Palestinian Agency Ignored in Upcoming UN Vote

0
63

In 2000, President Clinton said of the Camp David Summit “Somehow you have to find a way to establish trust among adversaries…Agreement is not nearly as important as trust.” Clinton said of his involvement in the signing of the 1995 Oslo II Accords that the experience could be seen as an example for negotiators and mediators. In a conflict situation, the two sides must learn to work together and trust each other rather than rely on outside mediation.

This is a lesson the United Nations has yet to learn. In a continuation of its practice of targeting the one Jewish state, a resolution was recently submitted to the Fourth Committee of the General Assembly on the “Israeli practices affecting the human rights of the Palestinian people in the OPT including East Jerusalem” which included a referral to the International Court of Justice (ICJ) to ask for an advisory opinion. The assembly will vote on this resolution in the last week of December 2022. 

While NZ, to its credit abstained on the initial vote for the proposed resolution, Minister Mahuta sent mixed messages with her tweet:

“Aotearoa NZ regrets our necessary abstention on the recent @UN General Assembly Fourth Committee vote on ‘Israeli Practices’, but remains committed to protecting & promoting the rights of Palestinian people”. 

The resolution in question (Resolution A/C.4/77/L.12/Rev.1) is highly problematic.  It is one-sided and employs language that pre-determines Israel’s guilt on issues that are contested and debatable.

The unilateral approach of taking Israel to the ICJ is counterproductive. Any chance of progress in the relationship between the parties will be severely reduced. Voting in favor of this resolution would contradict New Zealand’s long standing policy of balance, as well as the commitment to a negotiated settlement between the two parties.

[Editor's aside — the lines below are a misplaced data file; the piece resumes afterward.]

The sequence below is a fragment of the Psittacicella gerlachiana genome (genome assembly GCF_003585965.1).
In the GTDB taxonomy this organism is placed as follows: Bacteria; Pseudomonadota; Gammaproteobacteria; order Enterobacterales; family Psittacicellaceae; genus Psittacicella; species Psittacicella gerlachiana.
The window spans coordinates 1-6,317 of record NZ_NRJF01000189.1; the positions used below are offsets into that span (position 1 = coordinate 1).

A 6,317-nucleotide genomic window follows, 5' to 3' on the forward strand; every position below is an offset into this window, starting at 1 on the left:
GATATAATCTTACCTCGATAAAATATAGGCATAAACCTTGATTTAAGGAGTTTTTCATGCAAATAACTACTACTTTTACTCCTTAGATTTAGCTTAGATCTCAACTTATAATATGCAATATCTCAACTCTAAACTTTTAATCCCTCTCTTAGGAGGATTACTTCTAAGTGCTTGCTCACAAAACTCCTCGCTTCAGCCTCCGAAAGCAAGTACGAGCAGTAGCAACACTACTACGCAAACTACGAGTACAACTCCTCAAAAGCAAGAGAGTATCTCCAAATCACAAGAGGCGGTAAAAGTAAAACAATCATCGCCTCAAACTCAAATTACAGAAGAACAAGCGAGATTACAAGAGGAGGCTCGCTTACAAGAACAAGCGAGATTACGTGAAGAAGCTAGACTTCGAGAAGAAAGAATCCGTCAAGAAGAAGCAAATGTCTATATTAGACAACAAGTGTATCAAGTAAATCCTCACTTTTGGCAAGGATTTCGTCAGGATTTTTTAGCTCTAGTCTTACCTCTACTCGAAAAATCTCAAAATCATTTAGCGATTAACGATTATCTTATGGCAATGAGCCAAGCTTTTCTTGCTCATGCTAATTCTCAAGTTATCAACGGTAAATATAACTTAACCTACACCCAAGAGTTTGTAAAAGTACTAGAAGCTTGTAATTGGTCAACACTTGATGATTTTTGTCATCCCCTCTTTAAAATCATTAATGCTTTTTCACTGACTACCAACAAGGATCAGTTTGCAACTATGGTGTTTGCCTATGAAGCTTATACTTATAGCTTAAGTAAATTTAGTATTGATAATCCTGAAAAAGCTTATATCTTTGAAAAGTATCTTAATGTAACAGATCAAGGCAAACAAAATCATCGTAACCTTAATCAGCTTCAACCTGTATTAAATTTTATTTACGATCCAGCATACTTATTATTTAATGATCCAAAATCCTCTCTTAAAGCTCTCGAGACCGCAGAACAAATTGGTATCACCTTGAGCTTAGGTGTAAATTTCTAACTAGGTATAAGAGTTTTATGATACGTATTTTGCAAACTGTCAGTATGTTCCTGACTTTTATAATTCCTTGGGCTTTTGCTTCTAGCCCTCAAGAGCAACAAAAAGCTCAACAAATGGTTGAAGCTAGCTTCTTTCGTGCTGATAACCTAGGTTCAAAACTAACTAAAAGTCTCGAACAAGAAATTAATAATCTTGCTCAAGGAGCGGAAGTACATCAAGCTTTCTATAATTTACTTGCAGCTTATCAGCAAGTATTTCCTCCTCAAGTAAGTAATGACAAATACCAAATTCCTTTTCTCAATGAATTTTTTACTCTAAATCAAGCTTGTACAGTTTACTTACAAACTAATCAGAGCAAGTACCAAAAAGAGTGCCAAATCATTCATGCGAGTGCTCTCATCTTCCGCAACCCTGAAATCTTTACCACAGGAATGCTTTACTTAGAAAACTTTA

Rather than enabling the parties to establish trust, as Clinton advised, the ICJ resolution will have the opposite effect. It will further entrench the divide between the two parties and any progress made in the past few months will be undermined. 

Furthermore, the resolution ignores Palestinian agency. It ignores the fact that Israel has on several occasions offered ‘land for peace’ deals, which the Palestinians have refused to accept. According to Clinton, no agreement was reached under his aegis because although Israel, under Barak, agreed to give up 96 percent of the West Bank, the Palestinians, under Arafat, “never said yes.”

The reason is quite clear.  The rhetoric of Palestinian leaders and the messaging on the street, “From the river to the sea, Palestine will be free” is a clear and unambiguous call to rid the entire land of Jews, as is “Intifada, intifada; globalise the intifada.” The Jewish nation born out of the ashes of the Holocaust is not going to give up all of its indigenous homeland. Israel has always been willing to compromise on land issues (as exemplified in its withdrawal from Gaza in 2005), however Israel is committed to providing a safe haven for Jews. The Jewish people have learnt the hard way that they can’t rely on other nations to protect them.  

The ICJ resolution, like the other imbalanced UN resolutions singling out Israel, ignores the challenge Israel faces in the fight against terrorism. In the first six months of 2022, over 3,700 terrorist attacks were perpetrated against Israelis, leaving 21 people dead and 316 injured. While the world may continue to turn a blind eye to the murder of Jews, Israel will ensure the protection of its people.